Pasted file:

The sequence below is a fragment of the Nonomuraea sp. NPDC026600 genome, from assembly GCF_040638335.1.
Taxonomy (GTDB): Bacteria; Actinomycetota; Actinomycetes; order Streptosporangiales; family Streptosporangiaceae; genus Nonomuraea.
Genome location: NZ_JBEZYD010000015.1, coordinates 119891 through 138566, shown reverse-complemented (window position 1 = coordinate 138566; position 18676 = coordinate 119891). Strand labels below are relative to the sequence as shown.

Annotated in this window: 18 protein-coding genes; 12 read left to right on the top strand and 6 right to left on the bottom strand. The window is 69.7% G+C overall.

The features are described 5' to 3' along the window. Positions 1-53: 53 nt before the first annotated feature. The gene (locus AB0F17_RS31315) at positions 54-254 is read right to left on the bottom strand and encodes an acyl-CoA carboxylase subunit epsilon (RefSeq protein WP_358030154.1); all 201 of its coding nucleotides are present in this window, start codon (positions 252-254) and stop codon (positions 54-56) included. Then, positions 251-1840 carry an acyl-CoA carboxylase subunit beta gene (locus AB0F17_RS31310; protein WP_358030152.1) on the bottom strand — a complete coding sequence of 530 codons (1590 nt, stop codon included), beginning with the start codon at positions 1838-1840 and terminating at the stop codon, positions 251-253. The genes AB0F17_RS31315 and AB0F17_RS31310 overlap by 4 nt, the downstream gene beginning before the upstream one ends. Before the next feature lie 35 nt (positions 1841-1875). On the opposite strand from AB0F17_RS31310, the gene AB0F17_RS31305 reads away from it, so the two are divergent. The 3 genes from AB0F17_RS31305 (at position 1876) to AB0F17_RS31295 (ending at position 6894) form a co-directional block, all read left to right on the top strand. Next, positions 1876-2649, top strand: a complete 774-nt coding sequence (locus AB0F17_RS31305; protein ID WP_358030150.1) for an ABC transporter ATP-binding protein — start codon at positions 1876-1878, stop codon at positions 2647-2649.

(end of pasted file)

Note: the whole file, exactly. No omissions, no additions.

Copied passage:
The sequence below is a fragment of the Nonomuraea sp. NPDC026600 genome, from assembly GCF_040638335.1.
Taxonomy (GTDB): Bacteria; Actinomycetota; Actinomycetes; order Streptosporangiales; family Streptosporangiaceae; genus Nonomuraea.
Genome location: NZ_JBEZYD010000015.1, coordinates 119891 through 138566, shown reverse-complemented (window position 1 = coordinate 138566; position 18676 = coordinate 119891). Strand labels below are relative to the sequence as shown.

Annotated in this window: 18 protein-coding genes; 12 read left to right on the top strand and 6 right to left on the bottom strand. The window is 69.7% G+C overall.

The features are described 5' to 3' along the window. Positions 1-53: 53 nt before the first annotated feature. The gene (locus AB0F17_RS31315) at positions 54-254 is read right to left on the bottom strand and encodes an acyl-CoA carboxylase subunit epsilon (RefSeq protein WP_358030154.1); all 201 of its coding nucleotides are present in this window, start codon (positions 252-254) and stop codon (positions 54-56) included. Then, positions 251-1840 carry an acyl-CoA carboxylase subunit beta gene (locus AB0F17_RS31310; protein WP_358030152.1) on the bottom strand — a complete coding sequence of 530 codons (1590 nt, stop codon included), beginning with the start codon at positions 1838-1840 and terminating at the stop codon, positions 251-253. The genes AB0F17_RS31315 and AB0F17_RS31310 overlap by 4 nt, the downstream gene beginning before the upstream one ends. Before the next feature lie 35 nt (positions 1841-1875). On the opposite strand from AB0F17_RS31310, the gene AB0F17_RS31305 reads away from it, so the two are divergent. The 3 genes from AB0F17_RS31305 (at position 1876) to AB0F17_RS31295 (ending at position 6894) form a co-directional block, all read left to right on the top strand. Next, positions 1876-2649, top strand: a complete 774-nt coding sequence (locus AB0F17_RS31305; protein ID WP_358030150.1) for an ABC transporter ATP-binding protein — start codon at positions 1876-1878, stop codon at positions 2647-2649.